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Youth Assessment Program a reality, John Deere Foundation joins funding efforts
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Youth Assessment Program a reality, John Deere Foundation joins funding efforts

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Youth Assessment Program

Davenport Mayor Mike Matson, center, and Family Resources President Nicole Cisne Durbin, right, before the start of Tuesday's press conference announcing the official formation of the Youth Assessment Program.

A long line of public officials and directors of assorted agencies filed into the Davenport Police Department's community room Tuesday morning.

Elected and law enforcement officials from Davenport, Bettendorf, Scott County were joined by representatives from the United Way-Quad Cities, Family Resources and the John Deere Foundation to formally announce a new public-private funding agreement for a youth assessment program in Scott County.

What is being simply called the "Youth Assessment Program" was in place as an agreement between Davenport, Bettendorf, and Scott County in late July. Davenport Mayor Mike Matson announced during Tuesday's press conference the program received private funding in the form of a $500,000 boost from the John Deere Foundation.

The program is designed to provide what has been called a coordinated, single-entry site that will assist youth and their families in Scott County with early identification, intervention and comprehensive assessment to appropriate services that will ultimately lead to the reduction of crime.

During Tuesday's press conference Matson stressed the Youth Assessment Program is fully funded for five years. Family Resources President Nicole Cisne Durbin said the program is budgeted at $270,000 a year and will have three employees — one assessor and two care coordinators.

According to Cisne Durbin, the program will be running by Monday, Sept. 6. Matson and Cisne Durbin also stressed the Youth Assessment Program will not be a physical structure.

"We will have the assessor and the care coordinators at Family Resources, but they will be going out into the community, meeting families in places like their homes, places where they are comfortable," Cisne Durbin explained. "The important step is letting families know about the services available to them."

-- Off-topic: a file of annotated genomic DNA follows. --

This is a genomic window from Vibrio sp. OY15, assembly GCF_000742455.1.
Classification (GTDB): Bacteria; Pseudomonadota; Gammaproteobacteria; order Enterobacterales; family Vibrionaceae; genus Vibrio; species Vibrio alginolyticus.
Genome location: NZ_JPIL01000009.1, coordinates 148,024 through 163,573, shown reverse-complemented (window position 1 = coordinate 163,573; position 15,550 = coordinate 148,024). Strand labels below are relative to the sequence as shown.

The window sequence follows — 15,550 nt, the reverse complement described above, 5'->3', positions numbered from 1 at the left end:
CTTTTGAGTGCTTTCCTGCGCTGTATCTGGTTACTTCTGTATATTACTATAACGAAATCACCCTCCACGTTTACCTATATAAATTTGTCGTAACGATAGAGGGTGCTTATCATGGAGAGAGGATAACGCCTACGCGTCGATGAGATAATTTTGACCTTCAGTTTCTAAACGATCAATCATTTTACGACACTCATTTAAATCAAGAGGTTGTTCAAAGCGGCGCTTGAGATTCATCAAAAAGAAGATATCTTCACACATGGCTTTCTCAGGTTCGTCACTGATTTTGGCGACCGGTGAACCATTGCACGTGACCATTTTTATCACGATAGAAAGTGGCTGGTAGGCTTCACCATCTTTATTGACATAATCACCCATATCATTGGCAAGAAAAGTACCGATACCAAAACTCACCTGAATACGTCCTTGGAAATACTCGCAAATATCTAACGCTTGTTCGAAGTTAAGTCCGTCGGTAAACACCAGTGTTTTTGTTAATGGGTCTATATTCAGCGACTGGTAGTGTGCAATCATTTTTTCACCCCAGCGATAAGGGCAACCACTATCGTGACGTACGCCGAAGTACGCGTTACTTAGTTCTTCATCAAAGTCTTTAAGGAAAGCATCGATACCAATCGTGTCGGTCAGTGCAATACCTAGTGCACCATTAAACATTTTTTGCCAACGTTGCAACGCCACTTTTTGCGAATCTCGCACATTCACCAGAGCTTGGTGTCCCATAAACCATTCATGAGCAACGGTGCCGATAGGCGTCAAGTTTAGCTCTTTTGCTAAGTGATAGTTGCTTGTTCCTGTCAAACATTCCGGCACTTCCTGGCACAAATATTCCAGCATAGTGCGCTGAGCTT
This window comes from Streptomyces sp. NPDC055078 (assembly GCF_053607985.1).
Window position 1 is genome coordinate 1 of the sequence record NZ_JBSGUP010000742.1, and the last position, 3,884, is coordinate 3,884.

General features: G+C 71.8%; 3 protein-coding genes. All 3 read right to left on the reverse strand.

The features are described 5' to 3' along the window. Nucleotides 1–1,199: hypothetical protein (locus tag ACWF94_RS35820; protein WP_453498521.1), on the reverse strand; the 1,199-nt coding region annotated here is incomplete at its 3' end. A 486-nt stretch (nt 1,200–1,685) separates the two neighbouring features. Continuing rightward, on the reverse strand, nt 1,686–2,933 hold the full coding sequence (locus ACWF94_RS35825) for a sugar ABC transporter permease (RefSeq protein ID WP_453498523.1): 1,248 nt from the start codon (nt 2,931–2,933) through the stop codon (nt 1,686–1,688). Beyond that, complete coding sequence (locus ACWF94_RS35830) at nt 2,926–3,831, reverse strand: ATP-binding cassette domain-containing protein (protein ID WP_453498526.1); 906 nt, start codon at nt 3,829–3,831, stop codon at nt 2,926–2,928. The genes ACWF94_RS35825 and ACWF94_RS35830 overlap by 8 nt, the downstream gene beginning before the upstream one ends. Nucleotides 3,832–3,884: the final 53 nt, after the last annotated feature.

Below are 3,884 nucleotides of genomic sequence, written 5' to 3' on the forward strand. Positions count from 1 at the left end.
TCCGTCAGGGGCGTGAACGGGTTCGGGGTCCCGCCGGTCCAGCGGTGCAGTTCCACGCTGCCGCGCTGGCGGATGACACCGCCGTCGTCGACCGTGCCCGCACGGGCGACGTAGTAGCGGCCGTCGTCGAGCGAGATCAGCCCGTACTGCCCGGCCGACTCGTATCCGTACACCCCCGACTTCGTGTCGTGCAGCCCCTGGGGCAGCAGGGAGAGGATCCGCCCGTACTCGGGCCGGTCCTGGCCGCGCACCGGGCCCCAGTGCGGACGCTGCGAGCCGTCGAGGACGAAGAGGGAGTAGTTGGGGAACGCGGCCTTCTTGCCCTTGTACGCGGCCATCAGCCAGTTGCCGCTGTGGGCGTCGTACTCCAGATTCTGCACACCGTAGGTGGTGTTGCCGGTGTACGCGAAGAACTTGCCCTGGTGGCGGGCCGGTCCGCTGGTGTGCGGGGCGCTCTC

Cisne Durbin said youth and families are provided "holistic needs assessments, case planning, and ongoing coordination for youth and families in Scott County." Youth and families may be referred by schools, agency partners, or self-referred.

They said local law enforcement agencies also can refer young people to the program.

Davenport led the way in funding the program, contributing $1 million in seed funding from nearly $41 million it's slated to receive in federal COVID-19 relief funds. Bettendorf will provide a one-time payment of $300,000. Scott County will provide a total of $700,000 in equal installments over five years.

United Way is the program's fiscal agent, managing and administering the funds and the contract with Family Resources to provide assessment, referral and case management services.

Family Resources was chosen through a request-for-proposal process overseen by United Way and city of Davenport, which a national advocacy group has said was flawed. Family Resources was the only service provider to submit a proposal.

In July Molli Barker Cook, executive director of the National Assessment Center Association, claimed Davenport's efforts do not align with national best practices and the city's process of selecting a nonprofit to run the center was based in "deception and lack of opportunity for local organizations."

City and United Way officials disputed the claims, and argued the criteria was drafted with input from a "well-rounded" task force of law enforcement, Juvenile Court Services, Iowa Department of Human Services, schools, Scott County Juvenile Detention Center and Scott County Kids.

Scott County Kids contracted with the association at the direction of a local task force to create and submit criteria to the city and United Way for soliciting proposals from providers to establish a Youth Assessment Center, based on common national standards and best practices.

Cook said the association learned in April the city of Davenport and United Way altered the request for proposals drafted by the association by removing a requirement that bidders not provide ongoing, therapeutic services within the community. Cook said the requirement was a critical component to ensure a lack of bias in recommendations and referrals for services made by the assessment center for youth and families.

During Tuesday's press conference Cisne Durbin said there was no conflict with Family Resources' potential dual role in the youth rehabilitation process, saying young people can be referred to a wide array of social service agencies throughout Scott County.

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